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Kazakhstan’s pig population keeps shrinking

Photo: Canva
Photo: Canva

At the end of 2023, statistical information indicated that pig farms in Kazakhstan kept 780,800 pigs. This 3.9% less than in the previous year. Most pork in the country is manufactured in the northern regions, where the share of the Russian minority is the highest.

For instance, in the North-Kazakhstan region, farmers kept 267.000 heads of pigs, in Kostanay – 136,900 heads, and Pavlodar – 110,700 heads.

A shift northward

Over the past decade, pig production in the country has largely shifted northwards, Ruslan Asaubaev, a scholar at North Kazakhstan University, told local news outlet Inbusiness.

In 2003, the pig population exceeded 1.3 million. The leader, with 244,000 pigs, was the Kostanay region. Akmola held the second position in the list of largest pork production regions, with 222,000 pigs, while the North Kazakhstan region was ranked third, with 202,500 heads.

At that time, Asaubaev recalled, pig farming was widespread in the country, even in the most southern regions: in Almaty, farmers kept 131,000 heads of pigs.

Business first

Pork in Kazakhstan is primarily consumed by Russian minorities, while the Kazakh majority, predominantly Muslim, has been increasingly refraining from bringing it to their tables.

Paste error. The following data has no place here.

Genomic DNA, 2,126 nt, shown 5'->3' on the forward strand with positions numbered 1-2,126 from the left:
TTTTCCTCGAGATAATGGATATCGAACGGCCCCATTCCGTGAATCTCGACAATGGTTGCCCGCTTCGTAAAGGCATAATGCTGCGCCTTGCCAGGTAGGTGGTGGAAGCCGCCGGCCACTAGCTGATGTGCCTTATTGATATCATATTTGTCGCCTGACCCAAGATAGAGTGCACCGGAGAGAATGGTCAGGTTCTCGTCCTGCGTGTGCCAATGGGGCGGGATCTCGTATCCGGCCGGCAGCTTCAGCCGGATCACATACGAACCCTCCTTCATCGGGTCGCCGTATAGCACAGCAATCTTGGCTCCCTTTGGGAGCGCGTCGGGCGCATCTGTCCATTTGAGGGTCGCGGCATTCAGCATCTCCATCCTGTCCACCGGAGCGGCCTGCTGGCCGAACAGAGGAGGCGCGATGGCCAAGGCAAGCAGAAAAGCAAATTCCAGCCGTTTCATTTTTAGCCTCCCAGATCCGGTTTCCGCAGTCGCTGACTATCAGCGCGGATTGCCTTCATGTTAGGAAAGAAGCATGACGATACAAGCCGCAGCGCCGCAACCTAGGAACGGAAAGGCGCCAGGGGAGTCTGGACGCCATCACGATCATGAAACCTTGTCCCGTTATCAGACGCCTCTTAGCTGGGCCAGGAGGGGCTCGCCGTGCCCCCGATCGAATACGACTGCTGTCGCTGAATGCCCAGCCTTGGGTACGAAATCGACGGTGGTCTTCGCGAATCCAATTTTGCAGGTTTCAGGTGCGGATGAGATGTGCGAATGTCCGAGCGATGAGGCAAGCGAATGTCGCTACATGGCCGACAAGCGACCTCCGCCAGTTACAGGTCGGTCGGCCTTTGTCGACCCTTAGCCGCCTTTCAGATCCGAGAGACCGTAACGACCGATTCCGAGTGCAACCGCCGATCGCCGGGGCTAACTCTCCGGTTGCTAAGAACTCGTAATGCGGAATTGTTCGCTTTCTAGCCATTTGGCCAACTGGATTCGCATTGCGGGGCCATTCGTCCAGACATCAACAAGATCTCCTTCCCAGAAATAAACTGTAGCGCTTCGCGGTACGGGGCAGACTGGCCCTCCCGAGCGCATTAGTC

However, Asaubaev warned against linking the production dynamics of recent years with changing consumer habits.

“These changes should be perceived not only from the point of view of who eats pork and who doesn’t. This is, first of all, a business. Most likely, pig farming has become established in grain-growing regions with a sufficient feed supply,” Asaubaev assumed.

However, the proximity to potential consumers is an essential factor, as most pork in Kazakhstan is still consumed within the country, he added. Exports, upon which farms laid huge hopes in the previous years, remain miserable, according to Asaubaev.

An Indian model

Kazakhstan can export nearly 300,000 tonnes of pork per year, worth US$1 billion, the Kazakh Union of pig farms estimated in 2022. The organisation expressed an opinion that in the future, the country could embark on an Indian model of beef industry development. Although, in Indian culture, cow is a sacred animal, the country has become the world’s largest beef exporter.

In a similar way, Kazakhstan could ramp up pork exports, though pork consumption is prohibited by the country’s dominant religion, according to the Union of pig farms.

Pig farmers in Kazakhstan have repeatedly complained about administrative pressure on their businesses. In addition, media personalities have consistently criticised the state’s support for pork producers.

Vorotnikov
Vladislav Vorotnikov Eastern Europe correspondent
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